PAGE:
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Barbour vetoes budget bill

JACKSON — Mississippi lawmakers are working on another plan to plug some holes in the state budget after Gov. Haley Barbour followed through with his promise to strike down their original proposal.

Barbour vetoed a bill Wednesday that would have restored more than one-fifth of the $458.5 million in cuts he has made since the fiscal year started last July 1. State revenues have been anemic because of the struggling economy.

The Republican governor said too much of the proposed $79-million budget restoration would have gone to schools and not enough to other state services, including prisons.

He said the plan also relied on “one-time” money that would be available during the current budget year but not in the future.

“The bill avoided the inevitable: Restructuring state functions to continue a high level of service to Mississippians,” Barbour said in a statement. “We need a new approach to operating state government, not higher taxes to feed its bureaucratic appetite.”

The Senate on Thursday will get a chance to override the veto, but there may not be enough votes for a required two-thirds majority. The bill passed the Senate 26-22 last week; an override would take 34 votes.

Barbour is in his seventh year as governor, and lawmakers have not reversed any of his vetoes.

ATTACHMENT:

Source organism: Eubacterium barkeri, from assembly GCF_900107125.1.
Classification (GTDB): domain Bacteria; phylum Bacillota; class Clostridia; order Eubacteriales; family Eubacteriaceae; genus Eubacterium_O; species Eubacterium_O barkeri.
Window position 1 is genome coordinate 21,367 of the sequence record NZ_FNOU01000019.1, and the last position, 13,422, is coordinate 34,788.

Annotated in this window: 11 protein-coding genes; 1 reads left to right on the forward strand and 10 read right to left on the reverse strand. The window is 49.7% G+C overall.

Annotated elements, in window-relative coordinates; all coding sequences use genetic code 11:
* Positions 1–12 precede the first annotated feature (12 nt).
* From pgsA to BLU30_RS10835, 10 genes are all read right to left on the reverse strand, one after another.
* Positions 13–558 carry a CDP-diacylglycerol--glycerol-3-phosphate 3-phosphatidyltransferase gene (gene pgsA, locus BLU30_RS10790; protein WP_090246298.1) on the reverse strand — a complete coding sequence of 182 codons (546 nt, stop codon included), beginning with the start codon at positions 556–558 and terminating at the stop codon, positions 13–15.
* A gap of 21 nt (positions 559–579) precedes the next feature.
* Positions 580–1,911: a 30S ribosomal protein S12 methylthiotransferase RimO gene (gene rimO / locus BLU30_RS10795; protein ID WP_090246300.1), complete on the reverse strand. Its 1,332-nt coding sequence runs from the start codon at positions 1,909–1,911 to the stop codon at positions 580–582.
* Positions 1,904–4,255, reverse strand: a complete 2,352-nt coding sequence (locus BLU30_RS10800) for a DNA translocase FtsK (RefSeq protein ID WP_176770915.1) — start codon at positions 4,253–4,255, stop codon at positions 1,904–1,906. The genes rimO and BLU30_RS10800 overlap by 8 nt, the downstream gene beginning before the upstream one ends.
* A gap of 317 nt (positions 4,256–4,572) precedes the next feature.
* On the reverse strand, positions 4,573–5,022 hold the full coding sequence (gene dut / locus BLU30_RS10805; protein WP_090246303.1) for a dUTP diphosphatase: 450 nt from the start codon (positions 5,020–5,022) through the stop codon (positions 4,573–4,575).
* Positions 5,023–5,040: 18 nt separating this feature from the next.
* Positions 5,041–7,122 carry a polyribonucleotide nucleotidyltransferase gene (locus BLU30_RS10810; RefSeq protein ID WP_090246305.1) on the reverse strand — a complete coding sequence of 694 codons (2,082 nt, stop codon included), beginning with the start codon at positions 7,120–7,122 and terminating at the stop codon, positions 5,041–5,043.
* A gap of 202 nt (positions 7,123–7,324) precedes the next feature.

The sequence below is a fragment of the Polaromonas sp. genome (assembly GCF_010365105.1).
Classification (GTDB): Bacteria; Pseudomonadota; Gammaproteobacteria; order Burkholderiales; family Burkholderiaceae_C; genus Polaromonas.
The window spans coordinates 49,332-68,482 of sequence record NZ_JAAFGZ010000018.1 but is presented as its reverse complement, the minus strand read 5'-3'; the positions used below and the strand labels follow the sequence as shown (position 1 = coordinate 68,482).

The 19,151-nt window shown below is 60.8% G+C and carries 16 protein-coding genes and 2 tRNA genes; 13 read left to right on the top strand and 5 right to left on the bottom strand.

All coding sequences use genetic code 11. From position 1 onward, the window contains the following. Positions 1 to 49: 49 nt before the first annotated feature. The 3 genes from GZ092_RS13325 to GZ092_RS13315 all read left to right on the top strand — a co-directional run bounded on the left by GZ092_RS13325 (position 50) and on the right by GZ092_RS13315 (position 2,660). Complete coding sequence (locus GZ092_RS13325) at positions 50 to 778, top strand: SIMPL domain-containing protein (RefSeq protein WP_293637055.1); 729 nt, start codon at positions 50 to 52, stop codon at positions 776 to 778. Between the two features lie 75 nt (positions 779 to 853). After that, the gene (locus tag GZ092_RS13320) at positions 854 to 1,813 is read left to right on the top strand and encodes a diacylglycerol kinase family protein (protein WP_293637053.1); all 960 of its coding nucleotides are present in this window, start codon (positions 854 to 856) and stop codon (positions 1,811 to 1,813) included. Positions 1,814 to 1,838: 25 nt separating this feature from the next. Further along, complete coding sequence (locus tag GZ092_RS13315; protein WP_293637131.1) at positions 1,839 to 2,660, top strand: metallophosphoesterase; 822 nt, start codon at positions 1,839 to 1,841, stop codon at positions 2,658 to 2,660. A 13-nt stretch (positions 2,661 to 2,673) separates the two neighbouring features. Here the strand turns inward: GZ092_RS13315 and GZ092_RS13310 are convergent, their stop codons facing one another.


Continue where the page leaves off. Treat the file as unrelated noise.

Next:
House Speaker Billy McCoy, D-Rienzi, said three members of the House and three senators are working on a separate proposal to put some money back into the budget.

“These negotiators are willing to continue their pursuit for softening the drastic cuts to vital services for Mississippians, including education and mental health,” McCoy said Wednesday.

One of the negotiators, Sen. Doug Davis, R-Hernando, said the state was recently notified that it is receiving an unexpected $36 million from the federal government for Medicaid, the government health insurance program for the needy. Davis said the money does not have to be used directly for Medicaid, and top lawmakers are looking at using $14 million for budget restoration in the current year. The remaining $22 million would go into next year’s budget, he said.

Lt. Gov. Phil Bryant, a Republican, said the $14 million could be put into the prison system.

Corrections Commissioner Chris Epps has told sheriffs that because of budget cuts, he might have to pull some state inmates out of county jails next month. The state pays counties $20 per inmate per day. The inmates pick up litter and perform maintenance work on county buildings.

The current state budget started at nearly $6 billion. Unless some of the cuts are restored, most programs will lose nearly 8.7 percent of their money before the year ends June 30. Even as lawmakers continue trying to plug holes current budget, they’re working on separate plans to pay for state government in the coming year.


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One comment

  1. Here we go in the same ignorant cycle…schools vs. prisons. Are you kidding me? Investing more in education means needing prisons less. It’s a fact…do your research!!

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